If you have hearing loss, you know how difficult it can be to get through the day. You struggle to communicate with your family during breakfast, narrowly avoid an accident on the way to work since you didn’t hear the warning honk from the car in your blind spot, and have a difficult time following the conversation during the weekly staff meeting. You get home from work exhausted, and cancel your evening plans with friends, because you are just too tired from straining to hear all day. Hearing loss has a major impact on quality of life, but did you know that it also increases your risk of injury and hospital readmission?
Risking your Safety
People with hearing loss might think hearing is only about communicating, but living with untreated hearing loss risks your personal safety, and the safety of your loved ones. Those with hearing loss are more prone to slips and falls, both at home and out and about in town. They also risk higher rates of accidents, since they’re not able to hear alarms, warning sirens, or even the shouts of the kids in the park who have accidentally sent their ball spinning towards your knees. If you have hearing loss, you’re more likely to be hospitalized than your hearing peers, and risk higher rates of hospital readmission.
At the Hospital with Hearing Loss
If you’ve found yourself at the hospital, you’re in for a lot of difficulty communicating. While you might be able to hear most things if you’re in a quiet place, a hospital ward is a far cry from the quiet of your living room. Hospitals are crowded with patients, visitors, nurses, and doctors, all passing back and forth through the echoing hallways. There are beeping machines everywhere, and alarms sounding through the PA system. Hospitals can be extremely noisy and chaotic, and if you’re in poor health, you’re far less able to deal with all this noise than when you’re feeling well.
When your doctor or nurse comes to check on you, or assess your situation, you’re unlikely to follow what they’re saying, and will face a major communication barrier. You may not answer a question accurately because you didn’t understand what was said, and the doctor may not fully understand your situation. And when it comes to following the doctor’s orders, how can you make sure you’re taking your medication appropriately if you struggle to hear the instructions?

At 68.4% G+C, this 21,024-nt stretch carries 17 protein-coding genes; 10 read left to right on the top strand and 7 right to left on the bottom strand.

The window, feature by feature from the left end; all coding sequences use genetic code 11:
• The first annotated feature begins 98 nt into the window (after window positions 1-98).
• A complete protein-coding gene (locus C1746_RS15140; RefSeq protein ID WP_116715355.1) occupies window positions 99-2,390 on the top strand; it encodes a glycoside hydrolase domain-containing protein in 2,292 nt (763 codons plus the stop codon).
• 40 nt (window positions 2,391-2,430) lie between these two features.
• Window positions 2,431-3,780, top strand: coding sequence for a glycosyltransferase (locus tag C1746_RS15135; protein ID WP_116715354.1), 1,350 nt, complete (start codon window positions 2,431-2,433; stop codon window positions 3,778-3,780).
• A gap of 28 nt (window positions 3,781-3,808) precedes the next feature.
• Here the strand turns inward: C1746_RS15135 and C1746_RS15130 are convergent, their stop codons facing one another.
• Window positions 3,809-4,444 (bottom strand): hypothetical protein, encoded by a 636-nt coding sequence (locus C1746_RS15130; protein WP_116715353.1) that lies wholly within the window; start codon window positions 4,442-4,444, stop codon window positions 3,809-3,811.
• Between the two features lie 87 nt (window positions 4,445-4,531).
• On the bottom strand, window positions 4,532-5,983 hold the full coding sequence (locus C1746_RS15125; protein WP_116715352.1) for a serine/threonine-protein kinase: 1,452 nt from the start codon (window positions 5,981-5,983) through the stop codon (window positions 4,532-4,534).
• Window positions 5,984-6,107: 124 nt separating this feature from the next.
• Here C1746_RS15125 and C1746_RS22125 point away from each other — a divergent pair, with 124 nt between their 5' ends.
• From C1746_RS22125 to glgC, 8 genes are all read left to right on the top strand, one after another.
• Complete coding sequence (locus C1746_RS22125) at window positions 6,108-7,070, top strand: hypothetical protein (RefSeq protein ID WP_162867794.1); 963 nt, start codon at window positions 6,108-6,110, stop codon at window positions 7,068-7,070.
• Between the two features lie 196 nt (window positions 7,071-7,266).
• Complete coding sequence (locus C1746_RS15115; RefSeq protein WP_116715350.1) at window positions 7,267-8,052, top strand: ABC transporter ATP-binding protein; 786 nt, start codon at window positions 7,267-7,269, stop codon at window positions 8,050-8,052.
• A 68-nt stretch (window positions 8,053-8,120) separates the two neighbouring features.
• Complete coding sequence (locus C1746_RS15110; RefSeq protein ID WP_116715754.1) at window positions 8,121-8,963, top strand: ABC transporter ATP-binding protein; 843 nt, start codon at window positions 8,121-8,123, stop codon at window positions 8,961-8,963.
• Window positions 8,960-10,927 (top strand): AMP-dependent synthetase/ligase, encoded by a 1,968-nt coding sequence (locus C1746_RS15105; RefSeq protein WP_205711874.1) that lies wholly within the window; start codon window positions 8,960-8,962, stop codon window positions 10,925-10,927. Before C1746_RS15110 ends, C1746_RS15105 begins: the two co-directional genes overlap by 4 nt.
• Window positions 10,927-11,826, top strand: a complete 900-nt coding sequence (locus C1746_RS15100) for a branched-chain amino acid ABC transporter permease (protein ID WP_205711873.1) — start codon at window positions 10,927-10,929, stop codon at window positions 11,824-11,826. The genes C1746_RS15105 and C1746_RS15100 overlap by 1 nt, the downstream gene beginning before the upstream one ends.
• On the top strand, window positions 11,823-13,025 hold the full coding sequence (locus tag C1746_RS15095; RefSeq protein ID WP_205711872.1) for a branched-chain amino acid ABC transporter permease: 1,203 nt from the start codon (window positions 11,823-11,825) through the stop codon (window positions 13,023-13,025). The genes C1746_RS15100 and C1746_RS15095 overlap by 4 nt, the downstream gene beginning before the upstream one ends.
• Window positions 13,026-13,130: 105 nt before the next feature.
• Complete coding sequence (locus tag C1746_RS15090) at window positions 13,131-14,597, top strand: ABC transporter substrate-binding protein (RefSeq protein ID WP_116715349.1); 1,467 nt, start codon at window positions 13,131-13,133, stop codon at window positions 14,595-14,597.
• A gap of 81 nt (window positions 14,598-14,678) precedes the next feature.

When you’ve had trouble communicating with medical personnel, it’s not surprising those with hearing loss face far higher rates of hospital readmission. In fact, according to a recent study at New York University, hard of hearing patients are 32% more likely to be readmitted within 30 days of discharge. The study collected data from over 4,400 seniors who were hospitalized at least once. Those who struggled to hear and couldn’t communicate with their care providers received worse care, and were far more likely to end up back in the hospital facing higher medical bills.
Researcher Jan Blustein from NYU thinks this issue needs to be addressed. “Attending to hearing loss is a strategy that hospitals really have not tried, and if they tried it, they might be able to reduce the risk of readmission for significant portion of their patients,” he commented.
Treating Hearing Loss
Hearing loss affects 1 in 3 seniors over the age of 65, and half of all seniors 75 years or older. Since hearing loss is such a common problem, you need to carefully consider the risks of living with untreated hearing loss. If you’ve been struggling to hear, you know the difficulty of communicating, straining to hear at work, and the challenges of maintaining your close relationships.
Don’t let hearing loss affect your life, or put you at risk of hospital readmission. Prioritize communication, and schedule a hearing test as soon as possible. Treating hearing loss is the best way to improve your relationships and your quality of life. You’ll be able to stay active and healthy, and avoid visiting the hospital.
Call us today at HearCare in Rhode Island to book a hearing test, and meet our team of hearing professionals. Visit us to find out what a hearing device can do for you.